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Incorporation by reference is a common law principle that allows one to include terms enumerated in a separate legal document in any newly created document. It is usually with convenience in mind and may be done in any situation where a contract is being formed. Incorporation by reference is also a common term used when discussing the drafting and execution of a will.
At common law, incorporation by reference is permitted to weave the contents of a separate document into the incorporating document. The most common purpose for doing so is to avoid having to go through the process of rewriting terms that have previously been articulated in a second document. It is in the interest of convenience to incorporate those terms simply by referencing the already existing document of which all parties are aware. By clearly stating within the incorporating document that the parties are agreeing to include the terms of the referenced document, those terms become legally binding on the parties upon execution of the incorporating document.
Incorporation by reference is especially common in the drafting of business contracts. Very often, two parties who are agreeing to a business agreement of some kind will have another document that contains information pertinent to the contract, and rather than rewriting all that information, they will simply reference the document. For example, in the case of an owner of several properties who has agreed to allow a company to act on his behalf in leasing the properties, the agency agreement may refer to a list of properties and their addresses and attach that list at the back of the agreement as an appendix. A different kind of scenario would be the incorporation of terms of a previous agreement into the present agreement by a clear unambiguous reference to the previous agreement.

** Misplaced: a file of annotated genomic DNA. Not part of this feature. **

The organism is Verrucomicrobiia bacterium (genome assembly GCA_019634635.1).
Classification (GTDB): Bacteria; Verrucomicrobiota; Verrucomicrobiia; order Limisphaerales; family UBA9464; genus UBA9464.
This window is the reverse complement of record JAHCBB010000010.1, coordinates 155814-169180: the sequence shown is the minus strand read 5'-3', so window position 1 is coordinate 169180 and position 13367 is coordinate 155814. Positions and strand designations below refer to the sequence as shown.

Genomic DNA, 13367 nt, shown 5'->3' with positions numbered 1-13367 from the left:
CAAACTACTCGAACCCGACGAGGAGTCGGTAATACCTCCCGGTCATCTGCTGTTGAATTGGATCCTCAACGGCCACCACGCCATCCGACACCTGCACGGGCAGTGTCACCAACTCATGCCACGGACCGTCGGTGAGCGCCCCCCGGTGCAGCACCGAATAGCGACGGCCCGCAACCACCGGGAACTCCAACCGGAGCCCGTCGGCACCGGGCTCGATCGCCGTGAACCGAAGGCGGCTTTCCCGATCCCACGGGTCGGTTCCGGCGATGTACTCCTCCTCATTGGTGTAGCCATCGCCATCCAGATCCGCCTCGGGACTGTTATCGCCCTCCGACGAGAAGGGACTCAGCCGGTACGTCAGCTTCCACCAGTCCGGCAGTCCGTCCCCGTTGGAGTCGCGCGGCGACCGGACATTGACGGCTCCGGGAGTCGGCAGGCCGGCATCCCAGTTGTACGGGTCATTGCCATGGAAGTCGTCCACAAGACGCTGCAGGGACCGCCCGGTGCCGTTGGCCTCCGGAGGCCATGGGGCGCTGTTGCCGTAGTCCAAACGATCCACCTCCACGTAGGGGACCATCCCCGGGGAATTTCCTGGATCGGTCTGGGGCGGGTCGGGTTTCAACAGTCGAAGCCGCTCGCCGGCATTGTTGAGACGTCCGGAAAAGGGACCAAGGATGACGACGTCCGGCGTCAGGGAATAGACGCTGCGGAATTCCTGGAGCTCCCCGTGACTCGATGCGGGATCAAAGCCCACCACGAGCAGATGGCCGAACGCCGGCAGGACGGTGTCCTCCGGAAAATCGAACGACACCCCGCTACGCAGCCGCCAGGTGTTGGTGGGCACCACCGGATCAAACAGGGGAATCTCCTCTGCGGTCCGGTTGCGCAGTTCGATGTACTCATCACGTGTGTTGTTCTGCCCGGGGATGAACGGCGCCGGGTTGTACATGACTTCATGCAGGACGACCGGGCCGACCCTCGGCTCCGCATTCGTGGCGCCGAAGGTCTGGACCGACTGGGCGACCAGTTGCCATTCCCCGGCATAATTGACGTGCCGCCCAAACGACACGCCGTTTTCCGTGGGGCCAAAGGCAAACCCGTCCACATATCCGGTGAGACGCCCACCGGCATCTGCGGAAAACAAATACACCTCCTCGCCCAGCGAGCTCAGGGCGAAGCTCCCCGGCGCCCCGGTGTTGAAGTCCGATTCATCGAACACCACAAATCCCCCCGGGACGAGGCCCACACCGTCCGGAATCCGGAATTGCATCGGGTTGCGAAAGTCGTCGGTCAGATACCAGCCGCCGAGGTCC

Though it is not allowed in some jurisdictions, the other common way that documents are incorporated by reference is in the creation of wills. Typically the three requirements are that the will must clearly and unambiguously refer to the document as being part of the will, it must be identified with reasonable certainty, and it must have existed at the time of the execution of the will. One common restriction on incorporation by reference in wills is that the testator, the person for whom the will is being drafted, must have signed the referenced document. Additionally, if there are conflicts between the body of the will and the referenced document, the conflicting terms must be reconciled.